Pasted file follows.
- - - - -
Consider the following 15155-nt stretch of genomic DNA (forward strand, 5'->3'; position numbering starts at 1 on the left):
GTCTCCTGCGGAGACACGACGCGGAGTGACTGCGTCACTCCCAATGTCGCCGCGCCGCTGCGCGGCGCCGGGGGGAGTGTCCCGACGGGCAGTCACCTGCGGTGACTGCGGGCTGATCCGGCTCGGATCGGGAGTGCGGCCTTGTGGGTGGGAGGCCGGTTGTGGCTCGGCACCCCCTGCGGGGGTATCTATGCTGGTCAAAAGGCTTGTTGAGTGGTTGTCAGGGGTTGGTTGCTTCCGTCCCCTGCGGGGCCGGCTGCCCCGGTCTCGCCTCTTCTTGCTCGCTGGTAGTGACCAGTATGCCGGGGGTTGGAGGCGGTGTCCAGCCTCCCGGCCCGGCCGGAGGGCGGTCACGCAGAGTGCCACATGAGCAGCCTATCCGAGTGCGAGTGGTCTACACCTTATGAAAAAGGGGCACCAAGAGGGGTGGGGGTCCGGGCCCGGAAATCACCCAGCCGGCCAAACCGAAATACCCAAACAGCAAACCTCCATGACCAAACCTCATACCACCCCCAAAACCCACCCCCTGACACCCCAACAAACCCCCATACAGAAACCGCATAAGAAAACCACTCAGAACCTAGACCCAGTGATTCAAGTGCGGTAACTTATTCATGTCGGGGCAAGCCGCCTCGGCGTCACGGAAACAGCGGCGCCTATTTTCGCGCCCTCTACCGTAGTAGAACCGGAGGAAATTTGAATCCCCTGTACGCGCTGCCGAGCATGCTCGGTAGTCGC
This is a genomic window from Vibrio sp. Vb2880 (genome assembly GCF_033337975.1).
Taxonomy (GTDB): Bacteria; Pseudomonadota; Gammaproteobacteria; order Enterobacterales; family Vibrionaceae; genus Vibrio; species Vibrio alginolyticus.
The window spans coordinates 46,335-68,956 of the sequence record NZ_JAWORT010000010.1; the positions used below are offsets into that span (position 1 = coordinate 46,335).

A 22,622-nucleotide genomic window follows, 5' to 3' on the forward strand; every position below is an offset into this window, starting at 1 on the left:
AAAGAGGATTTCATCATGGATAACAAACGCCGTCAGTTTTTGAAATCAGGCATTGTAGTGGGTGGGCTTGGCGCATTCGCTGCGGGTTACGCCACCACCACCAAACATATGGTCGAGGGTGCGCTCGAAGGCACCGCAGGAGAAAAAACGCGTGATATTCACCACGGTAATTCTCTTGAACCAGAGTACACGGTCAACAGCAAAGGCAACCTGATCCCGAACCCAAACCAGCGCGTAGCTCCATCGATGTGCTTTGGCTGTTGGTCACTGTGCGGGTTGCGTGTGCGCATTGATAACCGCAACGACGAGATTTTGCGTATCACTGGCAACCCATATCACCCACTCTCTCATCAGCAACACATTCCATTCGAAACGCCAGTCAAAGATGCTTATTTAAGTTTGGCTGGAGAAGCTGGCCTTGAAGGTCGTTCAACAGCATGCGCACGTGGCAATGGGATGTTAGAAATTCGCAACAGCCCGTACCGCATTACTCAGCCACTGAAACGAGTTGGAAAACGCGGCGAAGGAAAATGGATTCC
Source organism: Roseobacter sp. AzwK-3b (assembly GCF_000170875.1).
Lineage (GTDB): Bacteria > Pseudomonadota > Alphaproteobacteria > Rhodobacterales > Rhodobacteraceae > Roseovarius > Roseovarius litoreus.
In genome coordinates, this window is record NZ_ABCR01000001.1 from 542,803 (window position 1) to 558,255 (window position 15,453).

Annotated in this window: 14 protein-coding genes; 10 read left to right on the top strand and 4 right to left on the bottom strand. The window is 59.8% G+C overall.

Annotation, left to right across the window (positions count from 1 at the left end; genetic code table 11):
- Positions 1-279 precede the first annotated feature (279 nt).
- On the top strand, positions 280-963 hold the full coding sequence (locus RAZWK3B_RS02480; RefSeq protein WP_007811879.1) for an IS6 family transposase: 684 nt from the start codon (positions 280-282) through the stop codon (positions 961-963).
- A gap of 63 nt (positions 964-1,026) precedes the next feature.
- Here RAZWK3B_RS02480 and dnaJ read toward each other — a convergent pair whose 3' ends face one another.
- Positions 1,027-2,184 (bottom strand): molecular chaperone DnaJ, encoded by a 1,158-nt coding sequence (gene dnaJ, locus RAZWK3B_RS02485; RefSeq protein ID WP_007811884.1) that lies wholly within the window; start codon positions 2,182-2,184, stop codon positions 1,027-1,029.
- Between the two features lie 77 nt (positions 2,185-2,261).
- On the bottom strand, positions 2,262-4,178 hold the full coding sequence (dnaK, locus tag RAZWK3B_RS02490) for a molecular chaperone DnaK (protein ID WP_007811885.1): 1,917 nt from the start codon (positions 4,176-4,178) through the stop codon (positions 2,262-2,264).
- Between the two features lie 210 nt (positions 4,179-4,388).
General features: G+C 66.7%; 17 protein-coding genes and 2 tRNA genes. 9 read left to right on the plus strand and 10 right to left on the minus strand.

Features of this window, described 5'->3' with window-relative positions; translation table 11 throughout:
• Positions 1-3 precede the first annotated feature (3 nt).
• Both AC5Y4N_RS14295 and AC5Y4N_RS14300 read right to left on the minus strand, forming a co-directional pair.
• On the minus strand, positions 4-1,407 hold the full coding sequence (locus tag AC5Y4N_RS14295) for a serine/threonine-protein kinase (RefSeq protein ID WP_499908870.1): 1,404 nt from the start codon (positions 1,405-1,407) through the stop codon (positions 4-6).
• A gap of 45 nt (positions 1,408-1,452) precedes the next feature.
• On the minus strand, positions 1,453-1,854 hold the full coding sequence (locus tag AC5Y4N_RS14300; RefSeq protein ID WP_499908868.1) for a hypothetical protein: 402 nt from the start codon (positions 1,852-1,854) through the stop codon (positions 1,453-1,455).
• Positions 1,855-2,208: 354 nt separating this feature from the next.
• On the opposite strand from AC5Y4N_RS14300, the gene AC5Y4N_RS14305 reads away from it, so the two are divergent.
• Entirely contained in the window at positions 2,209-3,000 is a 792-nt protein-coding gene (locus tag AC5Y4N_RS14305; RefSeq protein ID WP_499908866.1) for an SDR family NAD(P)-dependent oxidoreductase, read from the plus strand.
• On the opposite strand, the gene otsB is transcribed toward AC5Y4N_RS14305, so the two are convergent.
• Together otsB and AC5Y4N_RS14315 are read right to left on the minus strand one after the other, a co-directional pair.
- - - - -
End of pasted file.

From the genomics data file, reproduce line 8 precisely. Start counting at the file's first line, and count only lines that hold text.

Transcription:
Source organism: Roseobacter sp. AzwK-3b (assembly GCF_000170875.1).